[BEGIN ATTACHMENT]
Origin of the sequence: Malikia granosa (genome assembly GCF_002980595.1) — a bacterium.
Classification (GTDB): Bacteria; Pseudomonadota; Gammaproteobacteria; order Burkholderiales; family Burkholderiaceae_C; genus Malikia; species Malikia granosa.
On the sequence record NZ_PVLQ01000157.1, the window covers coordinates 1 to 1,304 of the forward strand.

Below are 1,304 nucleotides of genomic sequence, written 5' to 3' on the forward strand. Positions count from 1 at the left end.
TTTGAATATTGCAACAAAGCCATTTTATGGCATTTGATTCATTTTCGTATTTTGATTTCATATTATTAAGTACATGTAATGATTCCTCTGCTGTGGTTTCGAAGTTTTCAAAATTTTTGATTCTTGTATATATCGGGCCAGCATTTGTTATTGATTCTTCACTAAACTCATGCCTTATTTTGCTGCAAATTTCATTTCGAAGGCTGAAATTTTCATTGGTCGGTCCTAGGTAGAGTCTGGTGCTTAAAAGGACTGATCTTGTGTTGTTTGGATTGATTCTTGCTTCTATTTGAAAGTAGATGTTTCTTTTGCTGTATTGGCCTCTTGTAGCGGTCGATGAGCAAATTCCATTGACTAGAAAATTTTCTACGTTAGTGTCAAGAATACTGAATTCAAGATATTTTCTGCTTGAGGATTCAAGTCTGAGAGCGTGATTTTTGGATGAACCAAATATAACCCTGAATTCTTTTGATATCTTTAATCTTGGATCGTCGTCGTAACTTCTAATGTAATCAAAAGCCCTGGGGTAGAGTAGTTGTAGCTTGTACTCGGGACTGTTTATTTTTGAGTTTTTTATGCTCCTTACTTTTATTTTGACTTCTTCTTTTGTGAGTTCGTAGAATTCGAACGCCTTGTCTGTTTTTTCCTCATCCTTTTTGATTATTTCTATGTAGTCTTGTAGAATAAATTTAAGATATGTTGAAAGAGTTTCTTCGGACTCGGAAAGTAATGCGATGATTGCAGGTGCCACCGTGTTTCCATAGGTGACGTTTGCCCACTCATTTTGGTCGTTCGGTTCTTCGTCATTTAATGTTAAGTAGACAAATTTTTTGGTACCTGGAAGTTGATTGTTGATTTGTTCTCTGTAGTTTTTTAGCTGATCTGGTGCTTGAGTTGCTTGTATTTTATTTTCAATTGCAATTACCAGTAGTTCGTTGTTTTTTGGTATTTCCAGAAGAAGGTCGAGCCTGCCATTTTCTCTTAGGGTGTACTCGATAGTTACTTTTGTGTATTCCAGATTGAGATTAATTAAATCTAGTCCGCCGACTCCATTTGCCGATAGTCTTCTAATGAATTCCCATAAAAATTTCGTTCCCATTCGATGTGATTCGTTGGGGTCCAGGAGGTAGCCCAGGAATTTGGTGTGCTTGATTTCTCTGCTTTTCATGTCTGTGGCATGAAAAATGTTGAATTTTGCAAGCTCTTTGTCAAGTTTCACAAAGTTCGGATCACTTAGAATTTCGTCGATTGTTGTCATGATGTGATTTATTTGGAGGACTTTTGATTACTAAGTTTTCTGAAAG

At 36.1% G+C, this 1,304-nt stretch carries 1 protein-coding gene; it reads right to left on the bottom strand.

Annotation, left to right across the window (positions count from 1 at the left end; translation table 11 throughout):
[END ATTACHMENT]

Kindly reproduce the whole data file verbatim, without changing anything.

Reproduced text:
Origin of the sequence: Malikia granosa (genome assembly GCF_002980595.1) — a bacterium.
Classification (GTDB): Bacteria; Pseudomonadota; Gammaproteobacteria; order Burkholderiales; family Burkholderiaceae_C; genus Malikia; species Malikia granosa.
On the sequence record NZ_PVLQ01000157.1, the window covers coordinates 1 to 1,304 of the forward strand.

Below are 1,304 nucleotides of genomic sequence, written 5' to 3' on the forward strand. Positions count from 1 at the left end.
TTTGAATATTGCAACAAAGCCATTTTATGGCATTTGATTCATTTTCGTATTTTGATTTCATATTATTAAGTACATGTAATGATTCCTCTGCTGTGGTTTCGAAGTTTTCAAAATTTTTGATTCTTGTATATATCGGGCCAGCATTTGTTATTGATTCTTCACTAAACTCATGCCTTATTTTGCTGCAAATTTCATTTCGAAGGCTGAAATTTTCATTGGTCGGTCCTAGGTAGAGTCTGGTGCTTAAAAGGACTGATCTTGTGTTGTTTGGATTGATTCTTGCTTCTATTTGAAAGTAGATGTTTCTTTTGCTGTATTGGCCTCTTGTAGCGGTCGATGAGCAAATTCCATTGACTAGAAAATTTTCTACGTTAGTGTCAAGAATACTGAATTCAAGATATTTTCTGCTTGAGGATTCAAGTCTGAGAGCGTGATTTTTGGATGAACCAAATATAACCCTGAATTCTTTTGATATCTTTAATCTTGGATCGTCGTCGTAACTTCTAATGTAATCAAAAGCCCTGGGGTAGAGTAGTTGTAGCTTGTACTCGGGACTGTTTATTTTTGAGTTTTTTATGCTCCTTACTTTTATTTTGACTTCTTCTTTTGTGAGTTCGTAGAATTCGAACGCCTTGTCTGTTTTTTCCTCATCCTTTTTGATTATTTCTATGTAGTCTTGTAGAATAAATTTAAGATATGTTGAAAGAGTTTCTTCGGACTCGGAAAGTAATGCGATGATTGCAGGTGCCACCGTGTTTCCATAGGTGACGTTTGCCCACTCATTTTGGTCGTTCGGTTCTTCGTCATTTAATGTTAAGTAGACAAATTTTTTGGTACCTGGAAGTTGATTGTTGATTTGTTCTCTGTAGTTTTTTAGCTGATCTGGTGCTTGAGTTGCTTGTATTTTATTTTCAATTGCAATTACCAGTAGTTCGTTGTTTTTTGGTATTTCCAGAAGAAGGTCGAGCCTGCCATTTTCTCTTAGGGTGTACTCGATAGTTACTTTTGTGTATTCCAGATTGAGATTAATTAAATCTAGTCCGCCGACTCCATTTGCCGATAGTCTTCTAATGAATTCCCATAAAAATTTCGTTCCCATTCGATGTGATTCGTTGGGGTCCAGGAGGTAGCCCAGGAATTTGGTGTGCTTGATTTCTCTGCTTTTCATGTCTGTGGCATGAAAAATGTTGAATTTTGCAAGCTCTTTGTCAAGTTTCACAAAGTTCGGATCACTTAGAATTTCGTCGATTGTTGTCATGATGTGATTTATTTGGAGGACTTTTGATTACTAAGTTTTCTGAAAG

At 36.1% G+C, this 1,304-nt stretch carries 1 protein-coding gene; it reads right to left on the bottom strand.

Annotation, left to right across the window (positions count from 1 at the left end; translation table 11 throughout):